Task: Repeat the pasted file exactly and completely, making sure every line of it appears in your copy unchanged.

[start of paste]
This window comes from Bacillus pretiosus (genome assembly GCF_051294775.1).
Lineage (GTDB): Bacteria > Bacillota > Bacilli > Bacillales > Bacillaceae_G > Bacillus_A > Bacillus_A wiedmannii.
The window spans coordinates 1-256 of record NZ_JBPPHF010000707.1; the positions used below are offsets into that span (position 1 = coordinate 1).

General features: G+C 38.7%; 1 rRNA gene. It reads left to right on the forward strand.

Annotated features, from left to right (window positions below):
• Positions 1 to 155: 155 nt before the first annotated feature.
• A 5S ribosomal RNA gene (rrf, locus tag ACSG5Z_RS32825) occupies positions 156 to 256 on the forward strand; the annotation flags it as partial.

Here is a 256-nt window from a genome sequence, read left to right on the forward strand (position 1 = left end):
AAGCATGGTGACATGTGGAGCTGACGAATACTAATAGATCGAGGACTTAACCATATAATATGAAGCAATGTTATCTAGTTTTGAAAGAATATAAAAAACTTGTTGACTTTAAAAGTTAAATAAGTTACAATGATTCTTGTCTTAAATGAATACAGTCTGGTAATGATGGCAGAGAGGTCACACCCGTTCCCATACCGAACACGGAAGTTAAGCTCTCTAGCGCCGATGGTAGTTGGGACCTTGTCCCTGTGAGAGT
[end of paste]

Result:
This window comes from Bacillus pretiosus (genome assembly GCF_051294775.1).
Lineage (GTDB): Bacteria > Bacillota > Bacilli > Bacillales > Bacillaceae_G > Bacillus_A > Bacillus_A wiedmannii.
The window spans coordinates 1-256 of record NZ_JBPPHF010000707.1; the positions used below are offsets into that span (position 1 = coordinate 1).

General features: G+C 38.7%; 1 rRNA gene. It reads left to right on the forward strand.

Annotated features, from left to right (window positions below):
• Positions 1 to 155: 155 nt before the first annotated feature.
• A 5S ribosomal RNA gene (rrf, locus tag ACSG5Z_RS32825) occupies positions 156 to 256 on the forward strand; the annotation flags it as partial.

Here is a 256-nt window from a genome sequence, read left to right on the forward strand (position 1 = left end):
AAGCATGGTGACATGTGGAGCTGACGAATACTAATAGATCGAGGACTTAACCATATAATATGAAGCAATGTTATCTAGTTTTGAAAGAATATAAAAAACTTGTTGACTTTAAAAGTTAAATAAGTTACAATGATTCTTGTCTTAAATGAATACAGTCTGGTAATGATGGCAGAGAGGTCACACCCGTTCCCATACCGAACACGGAAGTTAAGCTCTCTAGCGCCGATGGTAGTTGGGACCTTGTCCCTGTGAGAGT